Our resident producer Dan Atchison is all about increased productivity. And he likes to spread the love, too. So he cooked up a three-part series on his favorite productivity apps to help you accomplish more in your work day. Here’s Part 1.
If you work in an office or in the creative sphere where your tools are primarily technology-driven, you too should learn how to maximize your resources. Just as a master woodworker knows how to transform raw, dead wood into works of art when most of us would be fumbling around a carpenter’s table.
I’m always surprised when I see people who spend most of their day on a computer struggling to simply navigate between windows or find “that attachment.” Most people are stuck in a shop full of power tools but still relying on the handsaw.
Honestly, organization and systems don’t come naturally for me, but I do it in the hopes of working faster and focusing on the things that matter the most. Hopefully this little primer will help you work smarter and faster and make your life a little easier.
TextExpander is basically shorthand for your Mac.
“Snippets” auto-expand when you type an abbreviation. You’re probably familiar with the concept from typing things like “lmk” on your iPhone and it expands to “let me know”. It’s that for your Mac…only on steroids.
Using a unique naming convention, you can store bits of information or other frequently used items. I use this app 50-60 times a day (it keeps track of my stats) and don’t even think about it. You can set it up however you want but here are some examples of how I use it.
You’re coming for a visit. I could type the office address but instead I’ll just type “!bbig” and up pops:
2121 Second Avenue North
Birmingham, AL 35203
All of my physical address snippets begin with “!”. I have snippets for home, client addresses, vendors, frequently visited restaurants and coffee shops. Any physical place I know I’ll revisit and possibly have to send to someone else.
This one is pretty obvious. “#bbig” expands to 205.322.5646 and so on.
Say you’ve booked a flight for this co-worker before and have all their info someplace. It’s probably in an email. So, you switch from the airline website into Mail and search a few keywords. You scan and scroll trying to find the email they sent six months ago. But, you can’t find it. So you message them and ask for it again. You wait. After lunch, they finally hit you back. Sound familiar?
There’s another option: To simply type “+ddeltabilly” which auto-expands to “2379651537” because last time you spent the extra 15 seconds to punch it into TextExpander. You used your naming convention where all account numbers start with +, include the vendor name, and then the person. And you didn’t even have to bug Billy.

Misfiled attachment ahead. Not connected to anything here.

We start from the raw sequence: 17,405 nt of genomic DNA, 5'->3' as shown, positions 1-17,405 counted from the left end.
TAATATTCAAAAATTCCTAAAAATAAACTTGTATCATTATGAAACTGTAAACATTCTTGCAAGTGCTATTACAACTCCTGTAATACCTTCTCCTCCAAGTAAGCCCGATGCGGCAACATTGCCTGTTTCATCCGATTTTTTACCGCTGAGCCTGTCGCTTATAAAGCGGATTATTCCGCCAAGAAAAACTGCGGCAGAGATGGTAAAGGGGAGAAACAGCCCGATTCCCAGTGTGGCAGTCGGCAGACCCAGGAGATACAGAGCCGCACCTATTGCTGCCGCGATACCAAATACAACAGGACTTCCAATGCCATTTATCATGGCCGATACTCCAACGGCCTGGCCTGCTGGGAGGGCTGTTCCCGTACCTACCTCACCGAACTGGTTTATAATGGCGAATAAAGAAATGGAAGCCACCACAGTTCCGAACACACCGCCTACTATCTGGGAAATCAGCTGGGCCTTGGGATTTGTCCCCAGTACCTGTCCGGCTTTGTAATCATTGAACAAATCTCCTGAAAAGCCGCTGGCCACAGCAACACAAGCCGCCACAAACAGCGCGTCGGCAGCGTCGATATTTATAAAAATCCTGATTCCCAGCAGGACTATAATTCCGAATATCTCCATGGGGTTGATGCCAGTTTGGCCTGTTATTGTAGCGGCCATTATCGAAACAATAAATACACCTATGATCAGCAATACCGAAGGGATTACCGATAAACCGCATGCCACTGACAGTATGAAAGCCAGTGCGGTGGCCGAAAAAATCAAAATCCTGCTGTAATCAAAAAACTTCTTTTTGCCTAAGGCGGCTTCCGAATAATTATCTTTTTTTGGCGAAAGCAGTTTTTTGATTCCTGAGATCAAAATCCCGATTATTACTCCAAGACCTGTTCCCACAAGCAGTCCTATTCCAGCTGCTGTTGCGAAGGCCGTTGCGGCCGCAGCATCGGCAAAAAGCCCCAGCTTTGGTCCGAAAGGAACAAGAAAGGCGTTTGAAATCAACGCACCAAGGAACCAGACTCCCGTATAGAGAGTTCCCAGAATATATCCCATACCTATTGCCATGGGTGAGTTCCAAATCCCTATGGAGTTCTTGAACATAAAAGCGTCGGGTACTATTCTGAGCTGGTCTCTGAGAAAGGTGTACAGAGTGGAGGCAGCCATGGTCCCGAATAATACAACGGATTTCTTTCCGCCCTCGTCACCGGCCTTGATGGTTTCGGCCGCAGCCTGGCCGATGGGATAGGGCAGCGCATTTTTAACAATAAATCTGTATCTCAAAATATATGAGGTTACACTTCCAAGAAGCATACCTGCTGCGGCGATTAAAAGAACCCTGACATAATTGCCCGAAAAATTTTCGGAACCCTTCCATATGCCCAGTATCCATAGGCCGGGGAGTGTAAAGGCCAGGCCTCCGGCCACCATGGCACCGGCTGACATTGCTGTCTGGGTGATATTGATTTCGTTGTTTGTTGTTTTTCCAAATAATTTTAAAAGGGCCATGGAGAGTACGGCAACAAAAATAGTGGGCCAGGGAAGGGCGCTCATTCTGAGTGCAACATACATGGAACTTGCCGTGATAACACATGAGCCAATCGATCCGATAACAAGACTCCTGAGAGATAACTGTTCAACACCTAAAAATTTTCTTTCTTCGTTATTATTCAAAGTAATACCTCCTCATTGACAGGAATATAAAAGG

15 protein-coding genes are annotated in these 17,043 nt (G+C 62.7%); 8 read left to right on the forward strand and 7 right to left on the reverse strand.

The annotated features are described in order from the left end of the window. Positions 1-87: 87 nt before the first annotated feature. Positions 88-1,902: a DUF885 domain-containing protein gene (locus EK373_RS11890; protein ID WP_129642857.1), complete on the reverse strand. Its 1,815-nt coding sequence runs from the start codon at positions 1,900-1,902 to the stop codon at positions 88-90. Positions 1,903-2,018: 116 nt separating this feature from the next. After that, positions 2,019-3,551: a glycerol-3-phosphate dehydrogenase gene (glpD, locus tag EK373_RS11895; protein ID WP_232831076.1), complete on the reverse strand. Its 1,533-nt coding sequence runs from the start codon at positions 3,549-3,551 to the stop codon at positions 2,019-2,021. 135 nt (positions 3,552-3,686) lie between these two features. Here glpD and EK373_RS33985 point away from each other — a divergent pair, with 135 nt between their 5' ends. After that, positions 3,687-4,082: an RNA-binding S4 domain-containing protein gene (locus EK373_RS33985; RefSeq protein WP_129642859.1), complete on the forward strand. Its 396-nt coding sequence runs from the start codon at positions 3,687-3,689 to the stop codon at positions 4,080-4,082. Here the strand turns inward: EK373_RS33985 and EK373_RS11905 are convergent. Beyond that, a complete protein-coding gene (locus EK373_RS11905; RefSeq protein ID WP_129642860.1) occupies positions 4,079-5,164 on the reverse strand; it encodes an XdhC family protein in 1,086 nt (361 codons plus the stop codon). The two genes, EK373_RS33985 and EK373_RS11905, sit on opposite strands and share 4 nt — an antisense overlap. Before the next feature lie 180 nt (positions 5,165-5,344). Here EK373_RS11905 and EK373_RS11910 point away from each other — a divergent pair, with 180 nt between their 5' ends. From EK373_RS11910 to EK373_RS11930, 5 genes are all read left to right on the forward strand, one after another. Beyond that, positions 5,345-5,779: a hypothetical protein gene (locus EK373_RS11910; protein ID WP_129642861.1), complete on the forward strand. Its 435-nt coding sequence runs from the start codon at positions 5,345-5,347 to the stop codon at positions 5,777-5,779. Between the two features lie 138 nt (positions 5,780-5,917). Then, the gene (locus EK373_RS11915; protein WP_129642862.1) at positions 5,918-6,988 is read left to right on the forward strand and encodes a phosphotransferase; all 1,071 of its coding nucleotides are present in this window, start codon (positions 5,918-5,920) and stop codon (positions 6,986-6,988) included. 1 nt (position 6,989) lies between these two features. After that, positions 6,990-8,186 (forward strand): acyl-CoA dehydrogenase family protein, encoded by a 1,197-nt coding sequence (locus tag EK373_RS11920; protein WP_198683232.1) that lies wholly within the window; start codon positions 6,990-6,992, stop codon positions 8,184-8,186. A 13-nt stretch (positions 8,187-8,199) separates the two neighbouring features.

That’s just one example for one person and one airline. Multiply this across different people and different vendors and you’ve saved yourself (and others) a ton of time. I use this for loyalty programs, Social Security numbers, driver’s licenses, etc.
By now you are getting the picture of how to use TextExpander for the most basic things. But, when I said it was on steroids, I meant it.
Say you’re scheduling a conference call. You’ll probably do what you did above with the frequent flyer number. You’ll find an old email you sent, copy and paste, and then edit. Or…you can type “ccallagenda” and TextExpander opens a popup window:
Fill in the boxes and you’re done. As you can see, it also supports drop-down menus, and in this case, I can choose duration and the specific conference line. That’s much easier than finding an old email and editing it.
A cool (and really useful) feature is how TextExpander handles dates and times. The most basic would be:
“sdate” = 10/05/2016
“ldate” = Wednesday, October 5, 2016
That’s “short date” and “long date”. But it can also calculate days into the future. This is very helpful to your co-workers when you want to be clear about scheduling meetings. For most of my snippets, I start with a double-letter and this is no different.
“mmon” = this Monday (November 7)
“ttue” = this Tuesday (November 8)
…and so on. I also have it set to calculate for next week.
“nnweds” = Wednesday next week (November 9)
“nnthurs” = Thursday next week (November 10)
And, because TextExpander can run Applescript, I found a script online that automatically finds the day of the week for any date in the future. I just type “mmad” (for Make-a-Date), enter the date, it finds the corresponding day of the week auto-expands to “Sunday, Dec 25th”. See, I just learned Christmas is on a Sunday this year without having to look at a calendar.
Frequently Used Words and Salutations
Sometimes when I really get lazy, I’ll create a snippet for a word I use all the time like Birmingham. Well, I didn’t really just type that. I actually typed “bbhm” and it auto-expanded. Others I use frequently are:
“ggood” = Good morning…
“hhe” = Hello everyone,
“llmk” = Please let me know if you have any questions.
“bbig” – Big Communications
I also have a folder in TextExpander called “Temp” and I’ll create snippets for campaign names, cities, clients, etc. that I use but won’t keep forever. For example, I was producing a job in Siberia in a town called Novokuznetsk and I got tired of looking through emails so I could copy and paste the correct spelling. Instead, I created a snippet so that typing “nnov” would expand to “Novokuznetsk”. Problem solved.
By now you get the picture. Now ask yourself the question, “If I have to type this more than 2-3x, how can I automate it?” The possibilities are endless and the time saved is enormous.